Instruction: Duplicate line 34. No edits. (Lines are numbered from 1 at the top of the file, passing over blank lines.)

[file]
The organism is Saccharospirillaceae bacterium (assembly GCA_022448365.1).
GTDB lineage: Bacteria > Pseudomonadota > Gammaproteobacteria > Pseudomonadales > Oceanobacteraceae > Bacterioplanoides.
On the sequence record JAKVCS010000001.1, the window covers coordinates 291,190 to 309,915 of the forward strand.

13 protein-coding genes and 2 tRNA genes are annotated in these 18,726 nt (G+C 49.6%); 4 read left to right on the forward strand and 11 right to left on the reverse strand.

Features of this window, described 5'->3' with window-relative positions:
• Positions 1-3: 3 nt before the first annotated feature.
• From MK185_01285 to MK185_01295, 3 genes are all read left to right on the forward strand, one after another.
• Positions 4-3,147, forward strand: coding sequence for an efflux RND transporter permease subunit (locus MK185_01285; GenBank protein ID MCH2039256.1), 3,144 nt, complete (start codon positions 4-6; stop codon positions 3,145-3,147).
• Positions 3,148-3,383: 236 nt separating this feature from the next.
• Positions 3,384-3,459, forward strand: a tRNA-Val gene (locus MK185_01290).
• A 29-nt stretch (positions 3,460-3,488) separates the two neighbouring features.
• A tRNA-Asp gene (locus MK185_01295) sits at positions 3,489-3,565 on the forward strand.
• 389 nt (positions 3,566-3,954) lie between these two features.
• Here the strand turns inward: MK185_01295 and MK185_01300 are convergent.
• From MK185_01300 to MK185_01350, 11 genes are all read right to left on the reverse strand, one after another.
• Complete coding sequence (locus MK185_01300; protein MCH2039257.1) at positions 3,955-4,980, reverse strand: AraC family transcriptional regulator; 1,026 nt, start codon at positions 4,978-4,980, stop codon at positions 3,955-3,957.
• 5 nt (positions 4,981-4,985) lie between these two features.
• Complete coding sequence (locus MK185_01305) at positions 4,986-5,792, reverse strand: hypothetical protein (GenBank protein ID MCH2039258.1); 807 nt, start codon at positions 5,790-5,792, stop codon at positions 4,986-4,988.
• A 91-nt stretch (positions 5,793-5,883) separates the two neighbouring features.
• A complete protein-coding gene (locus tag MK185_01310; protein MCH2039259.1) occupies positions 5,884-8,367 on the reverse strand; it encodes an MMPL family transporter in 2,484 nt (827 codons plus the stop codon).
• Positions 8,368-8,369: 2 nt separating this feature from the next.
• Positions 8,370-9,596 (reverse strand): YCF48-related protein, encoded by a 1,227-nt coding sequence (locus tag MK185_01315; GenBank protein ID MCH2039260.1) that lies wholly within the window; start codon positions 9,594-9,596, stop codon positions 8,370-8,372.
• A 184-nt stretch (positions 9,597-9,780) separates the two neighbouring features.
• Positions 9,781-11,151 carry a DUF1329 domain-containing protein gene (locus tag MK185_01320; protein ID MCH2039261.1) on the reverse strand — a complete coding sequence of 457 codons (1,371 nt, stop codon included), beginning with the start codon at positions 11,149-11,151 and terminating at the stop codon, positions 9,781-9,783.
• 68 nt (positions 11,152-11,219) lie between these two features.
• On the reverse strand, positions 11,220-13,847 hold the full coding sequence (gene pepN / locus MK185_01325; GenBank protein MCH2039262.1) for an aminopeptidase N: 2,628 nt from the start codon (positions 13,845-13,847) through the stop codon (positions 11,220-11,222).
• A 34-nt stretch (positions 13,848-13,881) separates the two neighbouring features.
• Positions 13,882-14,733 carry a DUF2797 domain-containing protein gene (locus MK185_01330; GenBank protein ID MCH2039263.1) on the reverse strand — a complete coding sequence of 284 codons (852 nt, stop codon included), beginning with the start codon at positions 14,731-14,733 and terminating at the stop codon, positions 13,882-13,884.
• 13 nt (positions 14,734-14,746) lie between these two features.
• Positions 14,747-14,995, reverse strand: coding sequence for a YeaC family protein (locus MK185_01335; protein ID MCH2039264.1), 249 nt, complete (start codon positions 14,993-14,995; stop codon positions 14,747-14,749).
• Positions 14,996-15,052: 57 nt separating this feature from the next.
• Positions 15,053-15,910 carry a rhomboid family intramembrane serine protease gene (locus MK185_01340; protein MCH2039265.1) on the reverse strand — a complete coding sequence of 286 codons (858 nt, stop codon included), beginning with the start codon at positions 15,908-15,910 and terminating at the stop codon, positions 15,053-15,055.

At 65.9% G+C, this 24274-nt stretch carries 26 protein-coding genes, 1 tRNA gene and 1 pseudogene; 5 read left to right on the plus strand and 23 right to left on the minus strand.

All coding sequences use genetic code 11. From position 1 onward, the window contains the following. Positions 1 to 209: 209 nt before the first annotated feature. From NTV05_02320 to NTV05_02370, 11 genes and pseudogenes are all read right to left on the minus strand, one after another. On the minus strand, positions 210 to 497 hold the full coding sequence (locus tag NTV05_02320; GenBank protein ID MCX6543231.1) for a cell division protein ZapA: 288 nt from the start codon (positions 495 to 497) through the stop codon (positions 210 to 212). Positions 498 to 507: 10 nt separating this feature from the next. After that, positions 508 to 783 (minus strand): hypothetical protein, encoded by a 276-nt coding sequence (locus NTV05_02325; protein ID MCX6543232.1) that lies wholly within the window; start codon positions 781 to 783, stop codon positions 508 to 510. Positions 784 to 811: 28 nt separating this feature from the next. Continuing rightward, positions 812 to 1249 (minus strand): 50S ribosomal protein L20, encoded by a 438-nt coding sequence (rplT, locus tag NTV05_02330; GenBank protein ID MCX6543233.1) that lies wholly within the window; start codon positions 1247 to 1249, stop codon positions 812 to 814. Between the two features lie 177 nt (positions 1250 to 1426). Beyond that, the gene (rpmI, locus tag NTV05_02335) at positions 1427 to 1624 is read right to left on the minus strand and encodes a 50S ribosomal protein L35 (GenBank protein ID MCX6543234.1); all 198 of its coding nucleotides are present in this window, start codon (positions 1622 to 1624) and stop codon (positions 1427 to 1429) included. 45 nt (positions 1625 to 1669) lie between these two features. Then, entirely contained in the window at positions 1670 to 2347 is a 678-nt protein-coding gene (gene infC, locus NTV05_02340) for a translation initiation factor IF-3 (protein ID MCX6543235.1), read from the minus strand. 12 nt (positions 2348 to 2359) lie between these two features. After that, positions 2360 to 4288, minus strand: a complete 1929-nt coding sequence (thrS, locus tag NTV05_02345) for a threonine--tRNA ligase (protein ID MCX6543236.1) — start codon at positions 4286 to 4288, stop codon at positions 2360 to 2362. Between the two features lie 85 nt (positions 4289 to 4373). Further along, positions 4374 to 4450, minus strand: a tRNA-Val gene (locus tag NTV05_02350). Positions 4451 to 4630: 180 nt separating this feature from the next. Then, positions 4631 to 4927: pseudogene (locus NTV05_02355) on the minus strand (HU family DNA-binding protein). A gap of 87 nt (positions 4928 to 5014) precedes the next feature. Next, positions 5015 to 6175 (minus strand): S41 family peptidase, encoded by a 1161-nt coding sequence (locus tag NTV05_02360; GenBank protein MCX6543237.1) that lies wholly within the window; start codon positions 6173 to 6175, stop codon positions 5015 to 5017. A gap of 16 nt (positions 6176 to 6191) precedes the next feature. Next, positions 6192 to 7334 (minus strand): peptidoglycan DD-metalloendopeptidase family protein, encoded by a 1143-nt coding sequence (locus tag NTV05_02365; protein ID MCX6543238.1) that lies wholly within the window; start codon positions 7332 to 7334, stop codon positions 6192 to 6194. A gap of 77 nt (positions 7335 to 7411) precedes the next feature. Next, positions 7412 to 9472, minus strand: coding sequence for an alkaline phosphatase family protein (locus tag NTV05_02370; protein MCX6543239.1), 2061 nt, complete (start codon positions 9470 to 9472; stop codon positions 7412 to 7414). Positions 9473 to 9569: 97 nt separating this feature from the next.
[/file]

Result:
All coding sequences use genetic code 11. From position 1 onward, the window contains the following. Positions 1 to 209: 209 nt before the first annotated feature. From NTV05_02320 to NTV05_02370, 11 genes and pseudogenes are all read right to left on the minus strand, one after another. On the minus strand, positions 210 to 497 hold the full coding sequence (locus tag NTV05_02320; GenBank protein ID MCX6543231.1) for a cell division protein ZapA: 288 nt from the start codon (positions 495 to 497) through the stop codon (positions 210 to 212). Positions 498 to 507: 10 nt separating this feature from the next. After that, positions 508 to 783 (minus strand): hypothetical protein, encoded by a 276-nt coding sequence (locus NTV05_02325; protein ID MCX6543232.1) that lies wholly within the window; start codon positions 781 to 783, stop codon positions 508 to 510. Positions 784 to 811: 28 nt separating this feature from the next. Continuing rightward, positions 812 to 1249 (minus strand): 50S ribosomal protein L20, encoded by a 438-nt coding sequence (rplT, locus tag NTV05_02330; GenBank protein ID MCX6543233.1) that lies wholly within the window; start codon positions 1247 to 1249, stop codon positions 812 to 814. Between the two features lie 177 nt (positions 1250 to 1426). Beyond that, the gene (rpmI, locus tag NTV05_02335) at positions 1427 to 1624 is read right to left on the minus strand and encodes a 50S ribosomal protein L35 (GenBank protein ID MCX6543234.1); all 198 of its coding nucleotides are present in this window, start codon (positions 1622 to 1624) and stop codon (positions 1427 to 1429) included. 45 nt (positions 1625 to 1669) lie between these two features. Then, entirely contained in the window at positions 1670 to 2347 is a 678-nt protein-coding gene (gene infC, locus NTV05_02340) for a translation initiation factor IF-3 (protein ID MCX6543235.1), read from the minus strand. 12 nt (positions 2348 to 2359) lie between these two features. After that, positions 2360 to 4288, minus strand: a complete 1929-nt coding sequence (thrS, locus tag NTV05_02345) for a threonine--tRNA ligase (protein ID MCX6543236.1) — start codon at positions 4286 to 4288, stop codon at positions 2360 to 2362. Between the two features lie 85 nt (positions 4289 to 4373). Further along, positions 4374 to 4450, minus strand: a tRNA-Val gene (locus tag NTV05_02350). Positions 4451 to 4630: 180 nt separating this feature from the next. Then, positions 4631 to 4927: pseudogene (locus NTV05_02355) on the minus strand (HU family DNA-binding protein). A gap of 87 nt (positions 4928 to 5014) precedes the next feature. Next, positions 5015 to 6175 (minus strand): S41 family peptidase, encoded by a 1161-nt coding sequence (locus tag NTV05_02360; GenBank protein MCX6543237.1) that lies wholly within the window; start codon positions 6173 to 6175, stop codon positions 5015 to 5017. A gap of 16 nt (positions 6176 to 6191) precedes the next feature. Next, positions 6192 to 7334 (minus strand): peptidoglycan DD-metalloendopeptidase family protein, encoded by a 1143-nt coding sequence (locus tag NTV05_02365; protein ID MCX6543238.1) that lies wholly within the window; start codon positions 7332 to 7334, stop codon positions 6192 to 6194. A gap of 77 nt (positions 7335 to 7411) precedes the next feature. Next, positions 7412 to 9472, minus strand: coding sequence for an alkaline phosphatase family protein (locus tag NTV05_02370; protein MCX6543239.1), 2061 nt, complete (start codon positions 9470 to 9472; stop codon positions 7412 to 7414). Positions 9473 to 9569: 97 nt separating this feature from the next.